Brad’s Atomic Grape – This multi-colored tomato has been all over social media for a couple years, but we have heard from some locals that it cracks horribly. So…we’re going to give it a try!
Blush – A yellow oblong cherry with red stripes and interior blush. We have tried others in this series in the past, all with bad cracking problems, so it will be interesting to see how this one performs.
If all goes well, we hope to have a bounty of tomatoes this year, as well as some great new varieties to recommend in our area.
It has been quite the ride since I posted our first look at garden plans for this year, hasn’t it? So many things have changed, and likely many others will before it is all said and done. Because our face-to-face programming is suspended for the time being, we have been thinking about how to adjust our garden for the summer to accommodate the safety of our staff, volunteers, and the public. At the same time, we know that many new gardeners are seeking information on how to start and maintain a successful vegetable garden, and that access to fresh, healthy food is more important now than ever. (And it has always been important!)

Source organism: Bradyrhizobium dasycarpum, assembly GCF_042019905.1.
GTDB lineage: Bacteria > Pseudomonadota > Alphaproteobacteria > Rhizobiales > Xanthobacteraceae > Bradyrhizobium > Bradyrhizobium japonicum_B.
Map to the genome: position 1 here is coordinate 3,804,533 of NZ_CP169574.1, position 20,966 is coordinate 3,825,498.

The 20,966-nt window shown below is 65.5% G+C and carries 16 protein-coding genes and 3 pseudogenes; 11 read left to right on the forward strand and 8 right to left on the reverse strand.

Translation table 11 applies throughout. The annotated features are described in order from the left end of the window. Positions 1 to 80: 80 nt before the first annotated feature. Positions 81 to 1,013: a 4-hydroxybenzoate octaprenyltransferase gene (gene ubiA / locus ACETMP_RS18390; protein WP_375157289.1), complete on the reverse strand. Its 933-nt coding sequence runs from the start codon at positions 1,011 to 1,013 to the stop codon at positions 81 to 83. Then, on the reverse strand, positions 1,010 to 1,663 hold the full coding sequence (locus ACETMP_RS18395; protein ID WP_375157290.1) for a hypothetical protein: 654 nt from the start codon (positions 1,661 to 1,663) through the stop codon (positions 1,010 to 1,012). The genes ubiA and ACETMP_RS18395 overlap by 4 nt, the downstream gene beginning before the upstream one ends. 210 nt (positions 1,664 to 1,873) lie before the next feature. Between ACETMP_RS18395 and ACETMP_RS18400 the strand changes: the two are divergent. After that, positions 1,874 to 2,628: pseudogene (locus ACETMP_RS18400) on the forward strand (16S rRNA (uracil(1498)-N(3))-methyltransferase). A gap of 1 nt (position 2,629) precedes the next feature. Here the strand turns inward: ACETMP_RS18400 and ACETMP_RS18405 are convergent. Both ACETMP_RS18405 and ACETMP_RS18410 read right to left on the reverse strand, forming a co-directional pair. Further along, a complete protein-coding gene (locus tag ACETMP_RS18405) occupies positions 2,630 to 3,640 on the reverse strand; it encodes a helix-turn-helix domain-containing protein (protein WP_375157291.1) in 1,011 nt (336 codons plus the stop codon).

Because most of our early spring planting was eliminated, with the exception of plants that we already had ready to go, we have re-planned chunks of the garden to change those plans. We also had several parts of the garden that were planned to be more novelties, ornamental, or trials of things that we didn’t know quite how they were going to perform. In order to best fulfill our educational mission and serve our broader community, we have eliminated the majority of those types of plantings from the garden, and will instead replace them with the following:
- Extra tomato and pepper plants that we had started already.
- Beans, squash, and other common, generally productive vegetables that we had available.